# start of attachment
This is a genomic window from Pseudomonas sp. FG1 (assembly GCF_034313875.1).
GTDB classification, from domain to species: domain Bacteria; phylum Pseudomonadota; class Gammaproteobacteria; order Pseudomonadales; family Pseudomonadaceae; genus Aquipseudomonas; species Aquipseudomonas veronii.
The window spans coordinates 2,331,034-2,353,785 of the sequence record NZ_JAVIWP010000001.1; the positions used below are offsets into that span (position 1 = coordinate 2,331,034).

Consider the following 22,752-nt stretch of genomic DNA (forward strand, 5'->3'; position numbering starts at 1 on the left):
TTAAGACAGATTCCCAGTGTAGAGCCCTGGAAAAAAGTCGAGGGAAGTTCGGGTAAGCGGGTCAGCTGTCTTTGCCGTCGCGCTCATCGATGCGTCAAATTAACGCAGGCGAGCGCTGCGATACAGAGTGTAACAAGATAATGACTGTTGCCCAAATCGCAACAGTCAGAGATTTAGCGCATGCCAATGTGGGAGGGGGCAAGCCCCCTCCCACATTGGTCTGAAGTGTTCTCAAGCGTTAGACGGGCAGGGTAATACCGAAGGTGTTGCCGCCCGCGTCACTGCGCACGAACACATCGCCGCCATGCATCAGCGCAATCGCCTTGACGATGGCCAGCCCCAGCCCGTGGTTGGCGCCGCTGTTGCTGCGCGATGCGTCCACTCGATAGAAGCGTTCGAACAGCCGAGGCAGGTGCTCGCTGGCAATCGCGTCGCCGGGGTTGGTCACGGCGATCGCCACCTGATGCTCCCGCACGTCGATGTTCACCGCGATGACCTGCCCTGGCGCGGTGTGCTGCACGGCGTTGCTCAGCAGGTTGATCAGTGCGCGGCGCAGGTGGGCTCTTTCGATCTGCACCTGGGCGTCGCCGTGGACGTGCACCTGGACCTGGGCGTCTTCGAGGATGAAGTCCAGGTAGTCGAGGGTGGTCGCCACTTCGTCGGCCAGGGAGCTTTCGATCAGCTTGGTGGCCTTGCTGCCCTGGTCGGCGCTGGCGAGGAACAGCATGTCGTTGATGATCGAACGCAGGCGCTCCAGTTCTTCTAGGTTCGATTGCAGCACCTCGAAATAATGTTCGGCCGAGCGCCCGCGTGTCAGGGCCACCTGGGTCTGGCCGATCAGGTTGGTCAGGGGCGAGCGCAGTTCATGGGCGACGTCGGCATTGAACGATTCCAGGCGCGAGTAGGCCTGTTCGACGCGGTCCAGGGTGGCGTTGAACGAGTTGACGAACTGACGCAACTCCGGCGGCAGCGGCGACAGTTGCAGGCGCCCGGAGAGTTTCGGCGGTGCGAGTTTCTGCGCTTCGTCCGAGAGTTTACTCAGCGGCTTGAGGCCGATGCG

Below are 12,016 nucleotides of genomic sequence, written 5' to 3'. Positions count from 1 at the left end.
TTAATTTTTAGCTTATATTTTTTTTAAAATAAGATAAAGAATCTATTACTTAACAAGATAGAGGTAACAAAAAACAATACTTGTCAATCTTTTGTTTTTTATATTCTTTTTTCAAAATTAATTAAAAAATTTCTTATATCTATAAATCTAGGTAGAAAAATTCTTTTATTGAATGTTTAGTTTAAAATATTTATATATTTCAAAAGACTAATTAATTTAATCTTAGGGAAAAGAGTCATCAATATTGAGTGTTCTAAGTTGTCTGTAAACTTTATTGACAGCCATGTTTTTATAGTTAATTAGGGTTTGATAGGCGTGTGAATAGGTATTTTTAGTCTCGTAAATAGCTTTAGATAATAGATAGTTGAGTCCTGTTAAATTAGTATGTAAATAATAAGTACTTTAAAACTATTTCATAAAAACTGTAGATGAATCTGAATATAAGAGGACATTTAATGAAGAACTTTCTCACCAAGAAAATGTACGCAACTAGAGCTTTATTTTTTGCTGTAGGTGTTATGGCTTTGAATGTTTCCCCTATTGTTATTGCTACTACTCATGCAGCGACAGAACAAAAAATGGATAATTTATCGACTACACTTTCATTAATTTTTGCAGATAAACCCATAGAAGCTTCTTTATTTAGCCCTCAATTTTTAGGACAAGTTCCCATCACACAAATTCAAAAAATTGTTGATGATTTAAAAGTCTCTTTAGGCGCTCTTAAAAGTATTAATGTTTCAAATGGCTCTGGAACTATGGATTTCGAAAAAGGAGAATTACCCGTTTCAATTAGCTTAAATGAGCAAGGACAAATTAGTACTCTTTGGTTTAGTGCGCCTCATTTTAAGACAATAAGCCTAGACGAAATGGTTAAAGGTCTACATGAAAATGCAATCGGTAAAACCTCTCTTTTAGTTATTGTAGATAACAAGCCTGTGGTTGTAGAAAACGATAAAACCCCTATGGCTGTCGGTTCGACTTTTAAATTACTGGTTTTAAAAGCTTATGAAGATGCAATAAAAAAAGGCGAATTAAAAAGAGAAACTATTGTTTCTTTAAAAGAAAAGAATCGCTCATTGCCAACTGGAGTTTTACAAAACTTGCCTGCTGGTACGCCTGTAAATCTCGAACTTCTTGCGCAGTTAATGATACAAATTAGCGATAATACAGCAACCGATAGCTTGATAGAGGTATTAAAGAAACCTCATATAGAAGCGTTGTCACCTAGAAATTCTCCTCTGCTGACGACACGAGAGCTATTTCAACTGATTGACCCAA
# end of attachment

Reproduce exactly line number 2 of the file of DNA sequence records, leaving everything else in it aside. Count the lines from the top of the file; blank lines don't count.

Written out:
GTDB classification, from domain to species: domain Bacteria; phylum Pseudomonadota; class Gammaproteobacteria; order Pseudomonadales; family Pseudomonadaceae; genus Aquipseudomonas; species Aquipseudomonas veronii.